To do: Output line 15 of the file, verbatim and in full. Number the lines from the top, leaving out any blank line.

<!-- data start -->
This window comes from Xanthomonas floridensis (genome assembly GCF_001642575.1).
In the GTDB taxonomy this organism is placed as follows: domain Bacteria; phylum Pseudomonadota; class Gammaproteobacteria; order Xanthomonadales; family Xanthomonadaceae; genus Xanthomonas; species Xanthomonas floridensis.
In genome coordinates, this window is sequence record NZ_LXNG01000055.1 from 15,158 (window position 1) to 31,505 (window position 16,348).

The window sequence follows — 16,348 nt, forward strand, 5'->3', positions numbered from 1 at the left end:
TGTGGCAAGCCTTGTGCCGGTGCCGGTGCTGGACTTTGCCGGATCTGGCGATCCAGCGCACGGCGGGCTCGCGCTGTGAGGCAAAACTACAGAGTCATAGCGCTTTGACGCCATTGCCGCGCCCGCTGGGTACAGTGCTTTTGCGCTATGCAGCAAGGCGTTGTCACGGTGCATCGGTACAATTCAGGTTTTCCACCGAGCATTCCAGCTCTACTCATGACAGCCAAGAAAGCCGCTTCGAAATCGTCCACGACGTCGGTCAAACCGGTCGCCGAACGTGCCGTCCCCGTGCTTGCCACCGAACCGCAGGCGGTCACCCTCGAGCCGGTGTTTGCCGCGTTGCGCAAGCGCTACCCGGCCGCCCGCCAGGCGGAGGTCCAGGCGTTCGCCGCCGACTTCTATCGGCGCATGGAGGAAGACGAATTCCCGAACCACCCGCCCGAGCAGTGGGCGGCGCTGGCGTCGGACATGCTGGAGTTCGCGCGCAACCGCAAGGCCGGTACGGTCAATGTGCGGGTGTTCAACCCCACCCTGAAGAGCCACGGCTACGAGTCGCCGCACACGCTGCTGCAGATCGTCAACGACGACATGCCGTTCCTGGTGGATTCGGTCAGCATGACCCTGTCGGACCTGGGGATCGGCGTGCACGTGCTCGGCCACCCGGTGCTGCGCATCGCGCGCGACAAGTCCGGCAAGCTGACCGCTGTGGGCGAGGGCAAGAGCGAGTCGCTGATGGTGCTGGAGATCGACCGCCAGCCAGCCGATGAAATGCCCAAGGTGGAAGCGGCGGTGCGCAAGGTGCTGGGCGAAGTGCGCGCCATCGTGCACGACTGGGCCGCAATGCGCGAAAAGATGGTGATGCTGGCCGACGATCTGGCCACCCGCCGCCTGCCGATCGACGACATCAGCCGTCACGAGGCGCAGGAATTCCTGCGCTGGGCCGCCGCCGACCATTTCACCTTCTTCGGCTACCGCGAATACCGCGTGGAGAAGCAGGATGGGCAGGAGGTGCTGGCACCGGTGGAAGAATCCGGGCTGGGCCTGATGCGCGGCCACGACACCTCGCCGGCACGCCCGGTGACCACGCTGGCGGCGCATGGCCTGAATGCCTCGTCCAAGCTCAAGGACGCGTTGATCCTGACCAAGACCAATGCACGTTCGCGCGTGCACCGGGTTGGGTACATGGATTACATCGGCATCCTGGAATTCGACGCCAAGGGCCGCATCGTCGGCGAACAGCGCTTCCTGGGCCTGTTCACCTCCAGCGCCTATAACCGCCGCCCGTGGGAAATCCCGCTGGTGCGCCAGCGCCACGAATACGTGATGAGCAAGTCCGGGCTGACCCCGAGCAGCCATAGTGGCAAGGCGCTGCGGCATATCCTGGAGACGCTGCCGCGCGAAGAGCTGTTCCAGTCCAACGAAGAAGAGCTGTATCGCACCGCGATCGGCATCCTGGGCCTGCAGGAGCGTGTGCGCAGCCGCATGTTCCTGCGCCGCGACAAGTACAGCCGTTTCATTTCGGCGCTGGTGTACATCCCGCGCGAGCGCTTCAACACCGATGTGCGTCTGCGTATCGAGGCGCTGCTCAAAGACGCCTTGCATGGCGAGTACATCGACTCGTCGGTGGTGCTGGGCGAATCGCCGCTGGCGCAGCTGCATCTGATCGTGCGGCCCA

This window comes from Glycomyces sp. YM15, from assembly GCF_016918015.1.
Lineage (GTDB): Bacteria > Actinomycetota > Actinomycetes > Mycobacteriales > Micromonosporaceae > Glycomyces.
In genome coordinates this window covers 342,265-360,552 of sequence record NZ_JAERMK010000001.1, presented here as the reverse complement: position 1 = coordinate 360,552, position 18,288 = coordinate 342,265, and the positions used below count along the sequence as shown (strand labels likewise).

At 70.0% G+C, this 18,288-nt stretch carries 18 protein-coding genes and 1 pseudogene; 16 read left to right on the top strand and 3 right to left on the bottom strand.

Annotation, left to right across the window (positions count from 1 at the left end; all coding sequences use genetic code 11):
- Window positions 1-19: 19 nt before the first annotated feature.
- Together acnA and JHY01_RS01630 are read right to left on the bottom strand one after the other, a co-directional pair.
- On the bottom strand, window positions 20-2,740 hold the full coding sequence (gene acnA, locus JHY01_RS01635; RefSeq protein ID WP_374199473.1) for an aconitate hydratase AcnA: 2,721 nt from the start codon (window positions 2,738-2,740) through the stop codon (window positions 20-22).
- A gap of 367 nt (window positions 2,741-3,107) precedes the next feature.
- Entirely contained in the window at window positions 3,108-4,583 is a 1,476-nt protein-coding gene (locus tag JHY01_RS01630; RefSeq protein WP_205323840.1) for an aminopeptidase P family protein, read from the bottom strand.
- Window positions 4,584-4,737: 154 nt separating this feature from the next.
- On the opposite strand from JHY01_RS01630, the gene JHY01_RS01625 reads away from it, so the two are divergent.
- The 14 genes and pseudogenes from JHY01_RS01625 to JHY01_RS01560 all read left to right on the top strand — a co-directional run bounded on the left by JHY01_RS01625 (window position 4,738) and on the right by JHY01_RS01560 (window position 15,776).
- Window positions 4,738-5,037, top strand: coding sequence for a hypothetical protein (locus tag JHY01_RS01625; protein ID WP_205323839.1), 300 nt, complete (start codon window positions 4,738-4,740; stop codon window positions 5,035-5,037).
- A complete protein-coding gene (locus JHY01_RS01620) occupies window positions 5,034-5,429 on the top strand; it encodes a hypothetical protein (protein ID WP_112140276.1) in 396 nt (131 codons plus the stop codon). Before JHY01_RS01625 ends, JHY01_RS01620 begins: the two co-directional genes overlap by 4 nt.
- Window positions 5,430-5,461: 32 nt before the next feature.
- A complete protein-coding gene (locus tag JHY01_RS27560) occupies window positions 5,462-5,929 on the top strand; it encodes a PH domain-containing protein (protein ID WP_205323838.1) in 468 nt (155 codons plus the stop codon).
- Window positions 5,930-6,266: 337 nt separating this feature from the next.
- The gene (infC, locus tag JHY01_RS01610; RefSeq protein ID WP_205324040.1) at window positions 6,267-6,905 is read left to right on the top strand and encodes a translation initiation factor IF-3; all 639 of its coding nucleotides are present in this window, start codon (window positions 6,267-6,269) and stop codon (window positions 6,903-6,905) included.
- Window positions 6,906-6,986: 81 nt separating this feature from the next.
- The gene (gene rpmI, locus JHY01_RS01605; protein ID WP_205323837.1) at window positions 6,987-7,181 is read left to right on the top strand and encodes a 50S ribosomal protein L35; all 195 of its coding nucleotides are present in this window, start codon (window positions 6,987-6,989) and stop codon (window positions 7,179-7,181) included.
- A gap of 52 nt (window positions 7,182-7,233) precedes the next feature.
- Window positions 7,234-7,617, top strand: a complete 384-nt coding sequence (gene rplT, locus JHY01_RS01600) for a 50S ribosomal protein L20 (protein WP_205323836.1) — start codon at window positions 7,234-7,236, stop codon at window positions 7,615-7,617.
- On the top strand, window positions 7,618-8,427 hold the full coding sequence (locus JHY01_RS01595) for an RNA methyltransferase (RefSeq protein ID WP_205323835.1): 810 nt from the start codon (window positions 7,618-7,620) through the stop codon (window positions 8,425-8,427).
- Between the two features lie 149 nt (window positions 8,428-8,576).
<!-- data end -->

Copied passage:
- Entirely contained in the window at window positions 3,108-4,583 is a 1,476-nt protein-coding gene (locus tag JHY01_RS01630; RefSeq protein WP_205323840.1) for an aminopeptidase P family protein, read from the bottom strand.